This may possibly surprise you, but Microsoft is being accused of abusing the terms of the antitrust settlement worked out last year between the company and the DoJ. The Washington Post is reporting that Microsoft is charging what some are calling exorbitant prices to be able to access some Microsoft technology. The technology -- some server level communication protocols -- was to be made available to the companyis competitors in an effort to allow third-party software developers to have the same sort of access to Windowsi innards as did Microsoft.
Normally, a company wouldnit have to make such allowances. Apple, for instance, would not have to let competitors interested in making a music jukebox for the Mac see how iTunes hooks into the OS. Microsoft, on the other hand, was found to have monopoly power in the OS market, and to have illegally leveraged that power to gain market share for its other products. The settlement reached between Microsoft and the DoJ was ostensibly intended to level the playing field, and keep Microsoft from abusing its monopoly power in the future, and access to these communications protocols was one of the pieces of that solutions.
If Big Redmondis competitors are to be believed, the company is twisting the letter of the agreement in such a way as to price anyone who may benefit from seeing this technology out of the market for doing so. From the Washington Post:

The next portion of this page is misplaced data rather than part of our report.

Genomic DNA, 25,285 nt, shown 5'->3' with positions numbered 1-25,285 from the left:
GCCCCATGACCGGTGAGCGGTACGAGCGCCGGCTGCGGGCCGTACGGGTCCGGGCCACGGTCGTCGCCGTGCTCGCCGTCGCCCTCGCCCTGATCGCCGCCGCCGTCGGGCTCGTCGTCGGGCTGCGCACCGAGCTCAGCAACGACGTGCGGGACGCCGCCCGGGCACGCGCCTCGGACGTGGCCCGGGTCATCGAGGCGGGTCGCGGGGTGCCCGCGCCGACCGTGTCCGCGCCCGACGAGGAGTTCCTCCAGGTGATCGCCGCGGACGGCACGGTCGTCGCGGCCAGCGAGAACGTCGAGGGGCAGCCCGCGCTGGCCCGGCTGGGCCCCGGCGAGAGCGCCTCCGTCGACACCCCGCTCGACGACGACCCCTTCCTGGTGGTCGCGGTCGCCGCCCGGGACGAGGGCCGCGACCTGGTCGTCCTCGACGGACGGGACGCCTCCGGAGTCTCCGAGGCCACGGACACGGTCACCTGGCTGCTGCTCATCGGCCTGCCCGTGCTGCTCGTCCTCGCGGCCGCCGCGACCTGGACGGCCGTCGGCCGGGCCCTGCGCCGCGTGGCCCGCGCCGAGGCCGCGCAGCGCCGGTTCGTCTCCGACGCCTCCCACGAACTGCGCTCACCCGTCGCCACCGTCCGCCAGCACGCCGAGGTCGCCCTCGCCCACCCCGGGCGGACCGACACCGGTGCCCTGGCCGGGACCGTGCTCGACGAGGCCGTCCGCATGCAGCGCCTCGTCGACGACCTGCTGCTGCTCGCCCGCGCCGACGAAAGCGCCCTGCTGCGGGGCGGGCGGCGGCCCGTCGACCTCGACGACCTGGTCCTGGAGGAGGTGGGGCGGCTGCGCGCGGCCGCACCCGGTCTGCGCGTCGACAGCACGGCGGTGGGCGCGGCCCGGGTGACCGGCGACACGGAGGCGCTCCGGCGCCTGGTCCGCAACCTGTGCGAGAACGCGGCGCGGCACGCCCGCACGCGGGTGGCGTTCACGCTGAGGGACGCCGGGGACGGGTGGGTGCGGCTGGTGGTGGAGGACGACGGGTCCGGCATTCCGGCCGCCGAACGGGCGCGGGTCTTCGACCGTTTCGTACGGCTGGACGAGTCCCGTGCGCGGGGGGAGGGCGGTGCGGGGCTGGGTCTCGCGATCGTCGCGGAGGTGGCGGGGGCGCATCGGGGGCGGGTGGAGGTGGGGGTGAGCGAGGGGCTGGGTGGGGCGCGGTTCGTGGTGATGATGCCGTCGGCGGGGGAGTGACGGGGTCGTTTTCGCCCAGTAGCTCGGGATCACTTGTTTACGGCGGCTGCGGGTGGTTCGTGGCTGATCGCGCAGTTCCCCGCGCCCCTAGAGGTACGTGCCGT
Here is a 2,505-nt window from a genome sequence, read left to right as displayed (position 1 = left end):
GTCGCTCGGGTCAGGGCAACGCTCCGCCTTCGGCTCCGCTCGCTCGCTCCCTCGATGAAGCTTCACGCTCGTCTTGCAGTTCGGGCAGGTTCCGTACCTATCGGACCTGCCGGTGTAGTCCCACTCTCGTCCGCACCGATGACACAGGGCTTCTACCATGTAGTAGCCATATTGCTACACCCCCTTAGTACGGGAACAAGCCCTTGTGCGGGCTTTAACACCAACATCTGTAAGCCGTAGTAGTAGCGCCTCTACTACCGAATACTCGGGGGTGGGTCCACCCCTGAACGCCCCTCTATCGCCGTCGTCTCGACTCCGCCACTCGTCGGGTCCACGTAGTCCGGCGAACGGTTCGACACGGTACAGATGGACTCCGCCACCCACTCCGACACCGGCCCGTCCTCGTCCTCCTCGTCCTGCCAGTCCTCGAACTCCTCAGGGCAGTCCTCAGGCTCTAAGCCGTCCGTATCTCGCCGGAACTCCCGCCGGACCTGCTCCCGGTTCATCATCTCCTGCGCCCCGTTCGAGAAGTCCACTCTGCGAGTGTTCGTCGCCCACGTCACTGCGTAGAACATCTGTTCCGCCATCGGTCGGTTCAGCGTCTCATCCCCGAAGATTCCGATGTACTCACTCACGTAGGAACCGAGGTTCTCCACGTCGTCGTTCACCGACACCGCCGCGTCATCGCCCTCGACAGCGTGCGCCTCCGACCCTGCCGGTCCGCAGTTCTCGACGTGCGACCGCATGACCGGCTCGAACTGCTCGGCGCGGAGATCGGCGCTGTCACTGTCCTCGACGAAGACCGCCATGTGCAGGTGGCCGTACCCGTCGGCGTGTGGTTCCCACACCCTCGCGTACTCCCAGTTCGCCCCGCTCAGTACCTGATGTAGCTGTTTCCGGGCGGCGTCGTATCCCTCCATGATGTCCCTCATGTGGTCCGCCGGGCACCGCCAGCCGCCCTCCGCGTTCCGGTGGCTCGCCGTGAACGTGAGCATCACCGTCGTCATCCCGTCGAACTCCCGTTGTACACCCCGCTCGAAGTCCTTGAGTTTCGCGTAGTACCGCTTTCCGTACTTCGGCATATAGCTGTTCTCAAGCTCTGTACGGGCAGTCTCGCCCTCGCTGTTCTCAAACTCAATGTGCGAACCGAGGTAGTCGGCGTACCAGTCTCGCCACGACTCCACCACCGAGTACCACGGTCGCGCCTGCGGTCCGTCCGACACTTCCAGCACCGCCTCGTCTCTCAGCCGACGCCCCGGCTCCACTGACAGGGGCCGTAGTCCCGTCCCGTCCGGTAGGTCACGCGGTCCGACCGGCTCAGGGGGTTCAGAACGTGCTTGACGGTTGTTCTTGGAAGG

Microsoft Corp. is trying to license key pieces of its technology at inflated rates and under onerous conditions, according to competitors who charge that the software giant is thwarting its antitrust settlement with the federal government. The actions are discouraging rivals from participating in the licensing program, which is an important element of the agreement that Microsoft struck with the Justice Department and several states 18 months ago.
Portions of the agreement require Microsoft to reveal more of its computer code to other software developers to ensure that their programs will work properly with Windows. One unusual provision, however, allows Microsoft to license some of the code -- known as communication protocols -- to outside companies on "reasonable" and "non-discriminatory" terms. The protocols are specifically designed to help non-Microsoft server systems interact with Windows at individual workstations.
The goal was to prevent Microsoft from using its Windows dominance to strong-arm corporate customers into choosing Microsoft server systems, one of its fastest-growing lines of business. But Microsoft was allowed to charge for the protocols because servers were not part of the antitrust case.
"There is something fundamentally wrong with requiring Novell to pay large sums of money to access information that the court determined Microsoft illegally withheld," said Ryan Richards, a Novell vice president and deputy general counsel. "Microsoft breaks the law and Novell pays for the remedy."
There is a lot more information in the full article at The Washington Post. Note that it is a two page article, as well.